Alibaba IPO: The biggest initial public offering ever in the U.S.

A Chinese Company Just Announced the Biggest IPO in U.S. History

A Chinese Company Just Announced the Biggest IPO in U.S. History

Moneybox
A blog about business and economics.
Sept. 18 2014 6:02 PM

A Chinese Company Just Announced the Biggest IPO in U.S. History

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Jack Ma, chairman of the Alibaba Group.

Photo by Yoshikazu Tsuno/AFP/Getty Images

After months of anticipation, Alibaba's initial public offering has cemented its place in history as the biggest IPO ever in the U.S. Shares of the Chinese e-commerce giant, which does more sales than Amazon and eBay combined, were priced at $68 apiece on Thursday to raise $21.8 billion. No IPO in the U.S. has previously topped the $20 billion mark, though Facebook came close with $16 billion in 2012 and Visa raised $17.9 billion in 2008. The world record for largest offering is held by Agricultural Bank of China, which raised $22 billion in 2010.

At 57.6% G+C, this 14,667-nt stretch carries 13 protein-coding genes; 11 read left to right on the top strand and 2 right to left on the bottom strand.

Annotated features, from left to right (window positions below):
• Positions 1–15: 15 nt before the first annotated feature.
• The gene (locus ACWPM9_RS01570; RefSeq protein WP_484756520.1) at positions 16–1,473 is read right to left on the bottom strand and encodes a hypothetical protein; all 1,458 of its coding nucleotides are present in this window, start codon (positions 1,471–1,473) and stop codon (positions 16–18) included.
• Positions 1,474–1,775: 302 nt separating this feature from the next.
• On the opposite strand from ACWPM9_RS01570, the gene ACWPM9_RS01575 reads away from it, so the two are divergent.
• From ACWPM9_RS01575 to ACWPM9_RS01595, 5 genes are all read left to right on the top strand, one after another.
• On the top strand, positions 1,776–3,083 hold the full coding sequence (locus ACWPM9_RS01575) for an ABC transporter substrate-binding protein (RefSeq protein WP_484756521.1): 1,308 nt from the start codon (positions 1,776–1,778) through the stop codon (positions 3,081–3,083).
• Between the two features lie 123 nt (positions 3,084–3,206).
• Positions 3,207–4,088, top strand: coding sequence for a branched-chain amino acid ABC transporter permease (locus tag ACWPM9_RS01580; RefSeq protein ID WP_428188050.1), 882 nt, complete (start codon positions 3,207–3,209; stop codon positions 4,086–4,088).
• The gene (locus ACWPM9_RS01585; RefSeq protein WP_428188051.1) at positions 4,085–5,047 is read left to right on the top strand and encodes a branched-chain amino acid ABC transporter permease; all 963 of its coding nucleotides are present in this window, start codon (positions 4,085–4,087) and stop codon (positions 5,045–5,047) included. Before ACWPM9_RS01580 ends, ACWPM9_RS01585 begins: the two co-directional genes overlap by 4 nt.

Alibaba has been closely watched by investors as it planned its offering over the past several months. The company is a household name in China, where it is all but synonymous with online shopping. It is much less well known in the U.S., but essentially something of a PayPal meets Amazon meets Twitter meets Spotify meets Hulu meets plenty of other things. For almost every business you can think of, the odds are that there's an Alibaba equivalent.

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The $68 share price values Alibaba's entire company at $168 billion, which the Wall Street Journal reports makes it "instantly one of the largest listed in the U.S." and gives it a larger market capitalization than Amazon's $150 billion. Alibaba stock is scheduled to begin trading on Friday on the New York Stock Exchange under the aptly named ticker "BABA."

Alison Griswold is a Slate staff writer covering business and economics.